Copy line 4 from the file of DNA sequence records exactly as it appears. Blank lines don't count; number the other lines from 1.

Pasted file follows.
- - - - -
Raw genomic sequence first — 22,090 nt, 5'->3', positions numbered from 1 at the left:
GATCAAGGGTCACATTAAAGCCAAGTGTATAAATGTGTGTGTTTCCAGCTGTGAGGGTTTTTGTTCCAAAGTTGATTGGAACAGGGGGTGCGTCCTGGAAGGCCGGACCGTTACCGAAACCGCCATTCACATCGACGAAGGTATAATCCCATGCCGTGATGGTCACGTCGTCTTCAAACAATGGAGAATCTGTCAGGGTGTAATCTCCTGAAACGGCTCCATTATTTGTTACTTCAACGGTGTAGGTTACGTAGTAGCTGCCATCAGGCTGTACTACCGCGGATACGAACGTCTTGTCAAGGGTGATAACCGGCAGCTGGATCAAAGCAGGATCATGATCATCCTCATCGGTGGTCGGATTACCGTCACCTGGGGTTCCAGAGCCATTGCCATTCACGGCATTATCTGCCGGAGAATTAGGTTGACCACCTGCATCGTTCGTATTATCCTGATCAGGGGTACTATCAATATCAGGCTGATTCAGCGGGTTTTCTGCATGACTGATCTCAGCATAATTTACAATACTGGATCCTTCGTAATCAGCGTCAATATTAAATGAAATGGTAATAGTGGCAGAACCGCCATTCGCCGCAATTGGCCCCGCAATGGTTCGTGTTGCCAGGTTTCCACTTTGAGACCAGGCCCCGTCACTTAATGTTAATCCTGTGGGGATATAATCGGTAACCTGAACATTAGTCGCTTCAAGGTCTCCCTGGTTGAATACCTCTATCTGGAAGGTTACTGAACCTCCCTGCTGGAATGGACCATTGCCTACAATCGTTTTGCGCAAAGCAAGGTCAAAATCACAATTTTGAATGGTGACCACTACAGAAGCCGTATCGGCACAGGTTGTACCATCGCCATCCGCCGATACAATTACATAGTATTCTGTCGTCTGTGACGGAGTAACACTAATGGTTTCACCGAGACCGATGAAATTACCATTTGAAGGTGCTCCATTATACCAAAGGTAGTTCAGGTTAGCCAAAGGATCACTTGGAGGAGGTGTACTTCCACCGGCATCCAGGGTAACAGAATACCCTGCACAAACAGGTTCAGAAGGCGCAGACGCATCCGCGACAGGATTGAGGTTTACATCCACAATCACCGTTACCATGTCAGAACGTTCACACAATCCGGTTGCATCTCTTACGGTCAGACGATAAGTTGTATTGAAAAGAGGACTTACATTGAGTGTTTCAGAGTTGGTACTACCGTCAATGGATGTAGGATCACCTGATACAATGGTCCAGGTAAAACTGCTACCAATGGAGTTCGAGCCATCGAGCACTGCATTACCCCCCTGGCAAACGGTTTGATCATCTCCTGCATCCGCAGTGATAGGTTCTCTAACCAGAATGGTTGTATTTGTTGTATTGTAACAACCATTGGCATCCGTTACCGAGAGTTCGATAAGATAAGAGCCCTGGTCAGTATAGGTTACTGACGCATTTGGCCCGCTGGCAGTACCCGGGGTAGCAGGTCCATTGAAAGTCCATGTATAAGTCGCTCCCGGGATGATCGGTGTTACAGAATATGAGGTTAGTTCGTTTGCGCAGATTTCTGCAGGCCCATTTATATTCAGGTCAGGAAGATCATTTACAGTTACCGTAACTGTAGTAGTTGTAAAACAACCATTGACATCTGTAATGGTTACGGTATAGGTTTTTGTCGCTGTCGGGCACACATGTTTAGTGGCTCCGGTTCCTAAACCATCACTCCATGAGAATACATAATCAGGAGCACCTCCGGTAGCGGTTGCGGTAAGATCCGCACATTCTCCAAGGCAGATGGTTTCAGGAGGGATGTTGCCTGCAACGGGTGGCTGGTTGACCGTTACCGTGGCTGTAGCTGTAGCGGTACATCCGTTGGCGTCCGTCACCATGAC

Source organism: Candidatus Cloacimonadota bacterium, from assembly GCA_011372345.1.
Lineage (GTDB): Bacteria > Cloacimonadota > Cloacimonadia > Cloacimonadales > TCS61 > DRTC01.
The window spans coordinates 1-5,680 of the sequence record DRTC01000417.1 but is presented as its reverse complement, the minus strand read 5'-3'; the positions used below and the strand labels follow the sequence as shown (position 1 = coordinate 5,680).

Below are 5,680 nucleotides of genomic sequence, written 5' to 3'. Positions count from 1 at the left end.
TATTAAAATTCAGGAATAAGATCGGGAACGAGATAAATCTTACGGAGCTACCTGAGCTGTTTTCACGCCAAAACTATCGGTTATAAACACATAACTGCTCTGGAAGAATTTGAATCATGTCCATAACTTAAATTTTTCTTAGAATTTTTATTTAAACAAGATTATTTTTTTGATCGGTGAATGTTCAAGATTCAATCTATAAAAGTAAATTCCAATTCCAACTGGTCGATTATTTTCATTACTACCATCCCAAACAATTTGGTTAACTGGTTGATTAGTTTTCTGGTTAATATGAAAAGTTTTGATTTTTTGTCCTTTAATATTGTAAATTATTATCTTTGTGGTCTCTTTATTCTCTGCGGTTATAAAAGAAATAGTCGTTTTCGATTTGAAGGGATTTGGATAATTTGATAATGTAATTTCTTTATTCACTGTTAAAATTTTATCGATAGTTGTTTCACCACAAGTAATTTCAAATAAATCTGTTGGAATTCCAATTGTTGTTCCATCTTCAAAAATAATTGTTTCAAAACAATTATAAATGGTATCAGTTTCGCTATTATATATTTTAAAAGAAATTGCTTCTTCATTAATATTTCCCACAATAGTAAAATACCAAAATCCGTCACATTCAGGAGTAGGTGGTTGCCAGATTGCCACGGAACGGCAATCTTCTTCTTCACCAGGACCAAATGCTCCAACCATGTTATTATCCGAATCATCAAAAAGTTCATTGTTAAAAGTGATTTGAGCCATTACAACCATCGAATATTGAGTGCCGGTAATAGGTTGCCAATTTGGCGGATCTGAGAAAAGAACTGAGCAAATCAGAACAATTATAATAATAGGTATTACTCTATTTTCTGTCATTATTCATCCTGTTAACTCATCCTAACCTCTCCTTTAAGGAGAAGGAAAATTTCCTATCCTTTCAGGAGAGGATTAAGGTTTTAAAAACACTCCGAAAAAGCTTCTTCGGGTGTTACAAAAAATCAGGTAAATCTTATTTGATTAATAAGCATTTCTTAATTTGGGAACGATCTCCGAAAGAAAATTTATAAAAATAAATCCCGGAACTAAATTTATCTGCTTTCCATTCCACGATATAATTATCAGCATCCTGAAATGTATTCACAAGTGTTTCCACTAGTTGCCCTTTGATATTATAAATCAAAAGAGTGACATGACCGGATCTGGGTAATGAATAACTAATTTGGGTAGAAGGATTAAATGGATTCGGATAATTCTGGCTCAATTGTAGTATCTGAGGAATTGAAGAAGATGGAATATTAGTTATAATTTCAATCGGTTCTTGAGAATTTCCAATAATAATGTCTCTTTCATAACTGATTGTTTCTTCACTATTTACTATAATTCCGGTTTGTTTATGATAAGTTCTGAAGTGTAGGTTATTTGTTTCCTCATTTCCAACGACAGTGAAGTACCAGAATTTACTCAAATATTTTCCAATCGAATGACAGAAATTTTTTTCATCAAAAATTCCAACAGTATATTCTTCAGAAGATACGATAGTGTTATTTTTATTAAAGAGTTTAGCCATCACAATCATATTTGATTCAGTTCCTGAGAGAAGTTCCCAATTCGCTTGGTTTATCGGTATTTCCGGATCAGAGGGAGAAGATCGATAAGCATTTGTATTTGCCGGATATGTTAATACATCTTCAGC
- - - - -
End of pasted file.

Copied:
Lineage (GTDB): Bacteria > Cloacimonadota > Cloacimonadia > Cloacimonadales > TCS61 > DRTC01.